By Ray Stern
By Ray Stern
By New Times
By Amy Silverman
By Stephen Lemons
By Stephen Lemons
By Monica Alonzo
By Chris Parker
COPS DON'T ARREST people just because they claim to have committed crimes. There are troubled people out there who will confess to practically anything.
More than 200 people tried to accept the blame for the Lindbergh baby kidnaping in the 1930s, and the six suspects who were eventually charged in the murder last August 10 of nine people at a Thai Buddhist temple west of Phoenix were not the only ones to confess to that crime.
Two young men from the west Valley still are in custody in connection with the temple murders. But the frustrated detectives of the Maricopa County Sheriff's Office are still upset-and the public is confused-by the controversial dismissals of the original four suspects-Mike McGraw, Leo Bruce, Mark Nuøn¤ez and Dante Parker-from the internationally notorious case.
All four of the Tucson suspects had confessed and, despite their later recantations, the authorities had triumphantly charged them with murder and robbery. But investigators couldn't produce any physical evidence, and the charges were dismissed on November 22-over the protests of Maricopa County Sheriff Tom Agnos.
The publicly released transcripts and tapes of the Tucson men's confessions don't clear the picture of what had happened that August night at Wat Promkunaram on the western fringe of the Valley. They do indicate, however, that confessions weren't beaten out of anyone. So the essential question remains: If they're innocent, why did they confess?
Why would anyone confess?" Sheriff Agnos says. That's an overriding question, and a hurdle that I have difficulty getting over. Why would four individuals-independently, not in the same room with one another, independently-tell us a series of events that intertwine into a single event? Keeping in mind that these are streetwise individuals, two of whom are ex-convicts, are they going to admit to a crime they didn't commit? Very, very unlikely."
Agnos has said it is possible to convict a suspect solely on the basis of a confession, but American courts are so skeptical of confessions that uncorroborated confessions made outside courtrooms are almost never the basis of convictions. If a suspect recants, police must find other independent evidence-circumstantial or physical-to link him to the crime.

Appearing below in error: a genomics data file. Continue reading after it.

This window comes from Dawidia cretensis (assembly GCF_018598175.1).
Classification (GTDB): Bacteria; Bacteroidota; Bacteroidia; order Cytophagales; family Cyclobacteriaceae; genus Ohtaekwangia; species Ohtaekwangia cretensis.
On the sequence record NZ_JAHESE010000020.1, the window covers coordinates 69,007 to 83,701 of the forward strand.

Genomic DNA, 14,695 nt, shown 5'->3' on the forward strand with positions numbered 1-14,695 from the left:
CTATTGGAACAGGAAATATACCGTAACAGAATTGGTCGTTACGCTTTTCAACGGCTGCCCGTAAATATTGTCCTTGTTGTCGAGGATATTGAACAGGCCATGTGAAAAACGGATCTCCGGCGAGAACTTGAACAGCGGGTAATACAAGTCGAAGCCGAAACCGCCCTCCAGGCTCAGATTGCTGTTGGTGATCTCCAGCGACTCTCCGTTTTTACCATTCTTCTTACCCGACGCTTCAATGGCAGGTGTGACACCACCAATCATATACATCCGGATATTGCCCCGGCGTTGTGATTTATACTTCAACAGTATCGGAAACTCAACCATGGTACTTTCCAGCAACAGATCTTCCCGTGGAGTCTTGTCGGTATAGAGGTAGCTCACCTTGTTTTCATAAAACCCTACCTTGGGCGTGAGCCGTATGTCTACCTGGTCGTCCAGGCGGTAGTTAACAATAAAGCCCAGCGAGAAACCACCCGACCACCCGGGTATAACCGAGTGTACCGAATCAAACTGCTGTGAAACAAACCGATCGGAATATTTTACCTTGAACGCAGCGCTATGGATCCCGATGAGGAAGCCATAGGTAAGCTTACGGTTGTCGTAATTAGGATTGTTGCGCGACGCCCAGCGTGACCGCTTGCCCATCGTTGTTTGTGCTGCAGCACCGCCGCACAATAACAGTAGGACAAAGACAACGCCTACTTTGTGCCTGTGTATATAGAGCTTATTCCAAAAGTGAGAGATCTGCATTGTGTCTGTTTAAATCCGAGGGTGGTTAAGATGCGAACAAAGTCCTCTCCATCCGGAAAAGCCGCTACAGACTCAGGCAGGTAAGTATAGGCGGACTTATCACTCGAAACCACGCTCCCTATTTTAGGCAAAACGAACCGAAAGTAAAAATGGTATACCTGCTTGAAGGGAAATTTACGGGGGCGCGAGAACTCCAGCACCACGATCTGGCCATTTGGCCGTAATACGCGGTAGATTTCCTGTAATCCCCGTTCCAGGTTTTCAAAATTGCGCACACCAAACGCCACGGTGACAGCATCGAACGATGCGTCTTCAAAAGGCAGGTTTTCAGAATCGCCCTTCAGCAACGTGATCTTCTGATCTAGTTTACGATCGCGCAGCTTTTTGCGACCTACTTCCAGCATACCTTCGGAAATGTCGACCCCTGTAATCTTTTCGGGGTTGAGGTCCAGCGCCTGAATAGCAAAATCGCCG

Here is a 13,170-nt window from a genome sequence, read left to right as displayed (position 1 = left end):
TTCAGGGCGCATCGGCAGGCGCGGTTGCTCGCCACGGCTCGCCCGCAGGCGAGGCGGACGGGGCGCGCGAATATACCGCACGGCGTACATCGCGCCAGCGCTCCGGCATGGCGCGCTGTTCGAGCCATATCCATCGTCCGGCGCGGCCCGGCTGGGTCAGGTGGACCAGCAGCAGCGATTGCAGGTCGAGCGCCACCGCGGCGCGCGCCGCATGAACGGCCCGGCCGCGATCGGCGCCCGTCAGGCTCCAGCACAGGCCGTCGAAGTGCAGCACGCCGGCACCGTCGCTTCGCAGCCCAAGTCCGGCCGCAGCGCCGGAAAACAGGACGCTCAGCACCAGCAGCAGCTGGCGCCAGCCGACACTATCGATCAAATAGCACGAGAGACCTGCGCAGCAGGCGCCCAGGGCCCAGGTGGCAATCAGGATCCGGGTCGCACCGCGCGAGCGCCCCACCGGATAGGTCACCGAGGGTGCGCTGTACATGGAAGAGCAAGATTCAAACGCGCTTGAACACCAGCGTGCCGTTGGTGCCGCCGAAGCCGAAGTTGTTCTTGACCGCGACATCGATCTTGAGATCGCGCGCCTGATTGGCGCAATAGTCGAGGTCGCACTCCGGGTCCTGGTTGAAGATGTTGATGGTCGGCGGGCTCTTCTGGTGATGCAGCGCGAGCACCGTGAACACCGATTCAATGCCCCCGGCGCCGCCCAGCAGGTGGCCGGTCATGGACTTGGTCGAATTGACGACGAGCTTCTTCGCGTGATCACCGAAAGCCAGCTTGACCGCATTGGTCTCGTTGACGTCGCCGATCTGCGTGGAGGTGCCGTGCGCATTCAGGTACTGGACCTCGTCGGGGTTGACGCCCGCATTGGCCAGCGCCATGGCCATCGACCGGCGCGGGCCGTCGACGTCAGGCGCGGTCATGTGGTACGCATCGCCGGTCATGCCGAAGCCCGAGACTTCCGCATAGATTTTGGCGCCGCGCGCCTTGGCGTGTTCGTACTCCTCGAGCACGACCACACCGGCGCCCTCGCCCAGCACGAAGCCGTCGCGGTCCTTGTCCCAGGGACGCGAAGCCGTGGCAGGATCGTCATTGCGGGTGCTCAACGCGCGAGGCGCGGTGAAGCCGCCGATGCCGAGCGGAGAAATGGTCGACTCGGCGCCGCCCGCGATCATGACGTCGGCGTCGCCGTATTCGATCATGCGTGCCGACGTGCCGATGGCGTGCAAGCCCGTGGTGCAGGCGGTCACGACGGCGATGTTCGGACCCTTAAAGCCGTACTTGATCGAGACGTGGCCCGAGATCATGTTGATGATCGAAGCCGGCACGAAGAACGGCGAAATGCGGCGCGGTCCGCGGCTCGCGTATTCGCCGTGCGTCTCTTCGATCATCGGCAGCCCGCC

This requirement for corroboration has evolved because, over the years, the law has been bedeviled by false confessors.
Against all reason, and despite what the investigators in the temple murder case say, innocent and apparently competent people do confess to crimes they did not commit. The question is not whether it occurs, but how often and under what circumstances.
And there is a growing body of scientific evidence to suggest it happens more often than common sense might allow us to believe.
Perhaps the world's reigning expert on false confessions is a detective-turned-psychologist from Iceland named Gisli Gudjonsson, who has studied more than 100 such cases over the past decade and has published numerous articles about them.
Attorneys retained by some of the freed Tucson men are contending that detectives coerced" confessions from their clients. The detectives insist that they did nothing illegal, improper or unusual.
But both camps may be right.
While the frequency of false confession is impossible to determine, Gudjonsson tells New Times, in an interview from his London office, that he is convinced it is common enough to warrant concern, and that some of those who falsely confess are able to convince their interrogators as well as judges and juries that they were involved.
The transcripts and tapes of the Tucson men's confessions have not been reviewed by the Icelandic expert-so far, he hasn't been consulted by either camp. But the confessions do reveal numerous basic similarities to those that Gudjonsson and others have studied.
Though detectives strive to sort through admissions of guilt by comparing the confessors' versions of what happened with the known facts, sometimes, as in the temple murder case, those facts are skimpy.
No eyewitnesses apparently survived the late-night attack. The temple itself is far west of Phoenix, on the edge of nowhere. The victims lived simple lives without ostentation and with a degree of seclusion-the housekeepers at the temple, for instance, were not allowed inside the monks' living quarters and therefore could not identify any missing property.
And all four of the Tucson suspects said their memories were fogged by alcohol and drugs. That, as well as the natural tendency of people to cosmeticize their involvement in foul deeds, could account for some discrepancies.
The transcripts of their confessions are rather like a Rorschach inkblotÏthe longer one looks at them, the more one sees.
Sheriff Tom Agnos says he and his men still believe the Tucson Four" have guilty knowledge of the crime.
I have to believe what the Tucson suspects told us-and all four of them told us they were there at the crime scene," Agnos says. There are some inconsistencies, but those are natural. No two people witness the same event in the same way. But there is sufficient circumstantial evidence from the statements of the Tucson individuals and the youngsters from the west side that I have to believe that [the Tucson suspects] were there."
It irks the investigators that some people think they took the word of an attention-seeking fool and wound up arresting four convenient scapegoats from a Tucson barrio.